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  • Lady’s Mantle, Alchemilla mollis

    Alchemilla mollis is a shade tolerant perennial that is native to southern Europe (Mahr 2010). It belongs in the Rosaceae family. A. mollis is hardy in zones 3-8. This perennial is known for its bright yellow flowers and 6” across scalloped leaves. The plant grows to about 1-2 feet tall and requires a 1½ foot spread (Clausen 2011). A. mollis grows well in most soil types, but prefers well drained, consistently moist soils (Perry). Another notable trait of this plant is its resistance to deer-feeding and many pests.

    A. mollis has a long history of use, stemming all the way back to early Celtic druids who believed that the early morning dew on the leaves of the plant possessed healing powers (Carr-Gomm 2007). The genus Alchemilla comes from the word alchemy because this herb was believed to be a powerful cure for most ailments. A French alchemist named Armand Barbault wrote about using the dew from Lady’s Mantle to create an elixir of life in his book Gold of a Thousand Mornings (Carr-Gomm 2007).

    Many uses for the plant today include treatment for stomach ailments, astringent for wounds, lotions for skin, dyes, and even as a leafy addition to salads (HipHerb). Teas can be made from the leaves of the plant as well. Today, this plant is often used as a cut flower in bouquets and vase arrangements A. mollis is also commonly used in landscape design as a perennial border due to the dew that forms along the leaves as well as the plant’s tolerance for most soil conditions (Collins 2009).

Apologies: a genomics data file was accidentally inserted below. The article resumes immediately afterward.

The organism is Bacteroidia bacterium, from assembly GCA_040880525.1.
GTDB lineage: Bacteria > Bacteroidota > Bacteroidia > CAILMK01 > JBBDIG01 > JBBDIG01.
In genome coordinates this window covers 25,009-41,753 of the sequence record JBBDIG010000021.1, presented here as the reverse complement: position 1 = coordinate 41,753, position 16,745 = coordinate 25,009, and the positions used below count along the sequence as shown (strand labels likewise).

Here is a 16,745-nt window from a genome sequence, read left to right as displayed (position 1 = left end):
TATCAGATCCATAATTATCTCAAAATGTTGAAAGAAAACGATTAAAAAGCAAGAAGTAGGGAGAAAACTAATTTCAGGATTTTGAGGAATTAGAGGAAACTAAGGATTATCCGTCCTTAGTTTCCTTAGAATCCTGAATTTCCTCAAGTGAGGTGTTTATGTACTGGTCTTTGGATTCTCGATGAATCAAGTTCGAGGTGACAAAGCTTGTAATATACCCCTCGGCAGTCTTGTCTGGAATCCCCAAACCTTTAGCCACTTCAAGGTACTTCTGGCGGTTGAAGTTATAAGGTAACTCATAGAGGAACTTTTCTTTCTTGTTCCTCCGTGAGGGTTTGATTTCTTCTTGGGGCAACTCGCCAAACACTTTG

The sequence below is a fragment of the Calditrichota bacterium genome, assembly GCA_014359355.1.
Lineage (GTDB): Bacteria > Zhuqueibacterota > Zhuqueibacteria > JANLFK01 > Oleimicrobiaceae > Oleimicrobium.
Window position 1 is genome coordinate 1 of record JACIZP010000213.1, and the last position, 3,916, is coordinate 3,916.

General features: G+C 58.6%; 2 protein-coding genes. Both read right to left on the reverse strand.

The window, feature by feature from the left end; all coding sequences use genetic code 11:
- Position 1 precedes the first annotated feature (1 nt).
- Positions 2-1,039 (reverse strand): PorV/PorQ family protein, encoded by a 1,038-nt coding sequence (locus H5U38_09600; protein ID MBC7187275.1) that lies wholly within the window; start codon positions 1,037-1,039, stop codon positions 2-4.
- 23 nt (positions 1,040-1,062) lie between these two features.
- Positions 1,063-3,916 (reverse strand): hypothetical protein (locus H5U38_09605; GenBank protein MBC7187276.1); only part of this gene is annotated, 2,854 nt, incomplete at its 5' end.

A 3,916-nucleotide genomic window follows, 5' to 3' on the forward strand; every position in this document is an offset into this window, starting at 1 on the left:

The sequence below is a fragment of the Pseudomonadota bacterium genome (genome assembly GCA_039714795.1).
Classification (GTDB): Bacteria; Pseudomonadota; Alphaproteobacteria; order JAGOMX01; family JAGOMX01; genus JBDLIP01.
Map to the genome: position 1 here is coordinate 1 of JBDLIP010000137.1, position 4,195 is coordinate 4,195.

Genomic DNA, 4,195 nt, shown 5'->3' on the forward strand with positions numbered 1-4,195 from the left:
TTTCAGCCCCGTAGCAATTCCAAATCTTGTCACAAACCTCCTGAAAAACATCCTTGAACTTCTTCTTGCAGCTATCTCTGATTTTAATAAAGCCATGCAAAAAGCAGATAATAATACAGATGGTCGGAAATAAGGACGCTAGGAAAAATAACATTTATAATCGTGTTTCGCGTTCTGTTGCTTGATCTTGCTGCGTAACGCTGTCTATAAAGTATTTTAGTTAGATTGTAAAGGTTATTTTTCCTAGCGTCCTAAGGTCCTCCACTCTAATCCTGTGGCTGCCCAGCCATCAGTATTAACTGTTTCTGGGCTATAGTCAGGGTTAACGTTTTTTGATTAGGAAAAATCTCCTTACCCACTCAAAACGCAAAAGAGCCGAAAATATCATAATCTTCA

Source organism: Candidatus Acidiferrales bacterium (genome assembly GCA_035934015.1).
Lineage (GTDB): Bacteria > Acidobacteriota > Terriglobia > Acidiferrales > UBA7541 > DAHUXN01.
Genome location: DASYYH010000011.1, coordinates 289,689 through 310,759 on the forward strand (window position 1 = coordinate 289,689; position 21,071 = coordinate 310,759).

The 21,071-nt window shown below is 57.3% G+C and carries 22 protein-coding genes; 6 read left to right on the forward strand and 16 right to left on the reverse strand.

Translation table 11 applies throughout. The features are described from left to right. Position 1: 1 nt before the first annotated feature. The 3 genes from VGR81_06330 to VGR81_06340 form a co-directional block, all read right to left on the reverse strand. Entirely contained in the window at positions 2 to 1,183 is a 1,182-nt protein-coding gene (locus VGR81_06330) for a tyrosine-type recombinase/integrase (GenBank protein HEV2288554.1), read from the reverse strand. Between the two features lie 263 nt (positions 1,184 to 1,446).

• Trillium

    Trillium is one of my favorite flowers. It has many interesting characteristics, and the first time I saw it was when I was out for a run in the woods. I took the photo above of the lone red trillium I encountered that day. I had to go home and attempt to identify it on my computer. Luckily, it is an easy identification to make. Trillium is so interesting and captivating because it is one of the first plants to pop out of the ground in early spring. One of the more interesting facts about Trillium is that they are myrmecochorous; ants spread the seeds! Anywhere that you find wild trillium, just think of how it got there. Some little ants nearby carried it and acted as its gardener. It’s a great example of a symbiotic relationship, as the ants actually consume the fleshy structures that are attached to the seeds, called elaiosomes. Elaiosomes exist solely to attract ants.

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